Big energy accused of mind games for shale

Nov. 9, 2011 at 9:45 AM
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HOUSTON, Nov. 9 (UPI) -- Employing a military specialist with expertise in psychological operations is a good strategy to deal with critics of shale gas, an official said in Houston.

Sharon Wilson, director of an oil and natural gas accountability project at environmental advocacy group Earthworks, handed over audio recordings to CNBC from an oil industry conference in Houston last week.

During a session dealing with media relations strategies for dealing with hydraulic fracturing, or fracking, Matt Pitzarella, a communications director for energy company Range Resources, was recorded as saying his company had former military psychological operations specialists on the payroll.

"Really all they do is spend most of their time helping folks develop local ordinances and things like that," he was recorded as saying. "But very much having that understanding of psy ops in the Army and in the Middle East has applied very helpfully here for us in (shale-rich) Pennsylvania."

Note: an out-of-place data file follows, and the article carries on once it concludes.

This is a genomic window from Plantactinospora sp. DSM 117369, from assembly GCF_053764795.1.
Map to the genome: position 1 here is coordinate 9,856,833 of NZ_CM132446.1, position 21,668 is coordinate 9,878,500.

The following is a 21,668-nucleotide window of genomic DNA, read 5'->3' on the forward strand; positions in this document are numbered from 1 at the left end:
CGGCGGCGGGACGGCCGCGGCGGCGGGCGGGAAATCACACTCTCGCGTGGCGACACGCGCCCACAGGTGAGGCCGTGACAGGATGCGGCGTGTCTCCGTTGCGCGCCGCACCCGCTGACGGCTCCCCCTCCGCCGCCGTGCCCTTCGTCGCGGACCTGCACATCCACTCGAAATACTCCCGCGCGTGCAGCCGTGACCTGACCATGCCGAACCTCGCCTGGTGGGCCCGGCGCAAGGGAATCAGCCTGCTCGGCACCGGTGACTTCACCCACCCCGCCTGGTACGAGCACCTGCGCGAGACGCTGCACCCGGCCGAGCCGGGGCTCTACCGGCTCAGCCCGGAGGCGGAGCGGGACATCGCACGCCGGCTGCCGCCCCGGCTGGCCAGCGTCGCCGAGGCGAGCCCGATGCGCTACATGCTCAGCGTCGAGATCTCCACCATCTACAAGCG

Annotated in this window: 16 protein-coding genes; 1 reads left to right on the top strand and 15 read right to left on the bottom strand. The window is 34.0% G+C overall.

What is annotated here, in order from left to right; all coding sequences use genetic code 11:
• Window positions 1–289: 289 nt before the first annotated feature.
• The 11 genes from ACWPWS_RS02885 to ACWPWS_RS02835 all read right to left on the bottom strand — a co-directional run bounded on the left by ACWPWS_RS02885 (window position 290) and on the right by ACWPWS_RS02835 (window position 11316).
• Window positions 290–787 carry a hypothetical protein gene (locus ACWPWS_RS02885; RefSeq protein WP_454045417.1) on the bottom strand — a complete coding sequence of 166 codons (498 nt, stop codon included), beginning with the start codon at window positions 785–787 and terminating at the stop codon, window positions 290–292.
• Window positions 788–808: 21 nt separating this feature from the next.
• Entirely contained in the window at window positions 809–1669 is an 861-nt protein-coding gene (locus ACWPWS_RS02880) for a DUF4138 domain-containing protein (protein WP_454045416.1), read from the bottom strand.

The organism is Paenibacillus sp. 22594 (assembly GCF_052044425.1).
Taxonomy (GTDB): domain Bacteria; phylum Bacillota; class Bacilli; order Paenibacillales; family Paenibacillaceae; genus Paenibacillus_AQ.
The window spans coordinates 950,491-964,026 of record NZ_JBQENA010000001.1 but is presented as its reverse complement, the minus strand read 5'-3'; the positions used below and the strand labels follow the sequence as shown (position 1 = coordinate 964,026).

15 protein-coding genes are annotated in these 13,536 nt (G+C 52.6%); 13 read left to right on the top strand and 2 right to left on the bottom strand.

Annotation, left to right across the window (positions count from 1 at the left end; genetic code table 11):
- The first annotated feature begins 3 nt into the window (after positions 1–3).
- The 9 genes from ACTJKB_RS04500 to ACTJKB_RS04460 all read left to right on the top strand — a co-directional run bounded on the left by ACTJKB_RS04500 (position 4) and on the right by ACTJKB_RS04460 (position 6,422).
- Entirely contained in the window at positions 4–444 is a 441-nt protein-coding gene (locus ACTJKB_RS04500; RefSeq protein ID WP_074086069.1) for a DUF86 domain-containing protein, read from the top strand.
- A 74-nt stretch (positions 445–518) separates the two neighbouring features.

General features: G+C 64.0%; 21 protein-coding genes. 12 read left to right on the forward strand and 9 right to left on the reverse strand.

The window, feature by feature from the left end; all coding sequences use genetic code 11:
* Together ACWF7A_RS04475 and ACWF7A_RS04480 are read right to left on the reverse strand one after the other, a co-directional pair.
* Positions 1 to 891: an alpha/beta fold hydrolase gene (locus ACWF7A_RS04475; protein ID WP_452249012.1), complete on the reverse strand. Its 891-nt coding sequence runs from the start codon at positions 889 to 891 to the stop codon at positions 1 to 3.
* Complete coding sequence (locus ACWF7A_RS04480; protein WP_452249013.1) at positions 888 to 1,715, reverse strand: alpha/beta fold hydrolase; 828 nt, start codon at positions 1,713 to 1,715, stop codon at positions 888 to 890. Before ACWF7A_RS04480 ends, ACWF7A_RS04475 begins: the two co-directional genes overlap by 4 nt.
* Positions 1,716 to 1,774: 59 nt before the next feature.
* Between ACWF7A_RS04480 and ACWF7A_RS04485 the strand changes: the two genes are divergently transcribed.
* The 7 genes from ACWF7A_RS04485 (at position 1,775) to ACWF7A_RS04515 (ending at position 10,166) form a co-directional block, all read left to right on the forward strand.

The United States has some of the richest deposits of shale gas, mostly in territory east of the Mississippi River. The chemicals used in fracking fluid have raised concerns of environmentalists because of possible water contamination. Energy companies involved in fracking, and some U.S. states with rich shale deposits, say the process doesn't pose a threat to the environment if done correctly.

Other corporate officials made comments similar to Pitzarella's during the Houston conference. He told CNBC, however, the comments were taken out of context.

"One employee who works with municipal governments in Pennsylvania has a background in psychological operations in the Army," he said. "Since the majority of his work is spent in local hearings and developing local regulations for drilling, we've found that his service in the Middle East is a real asset."

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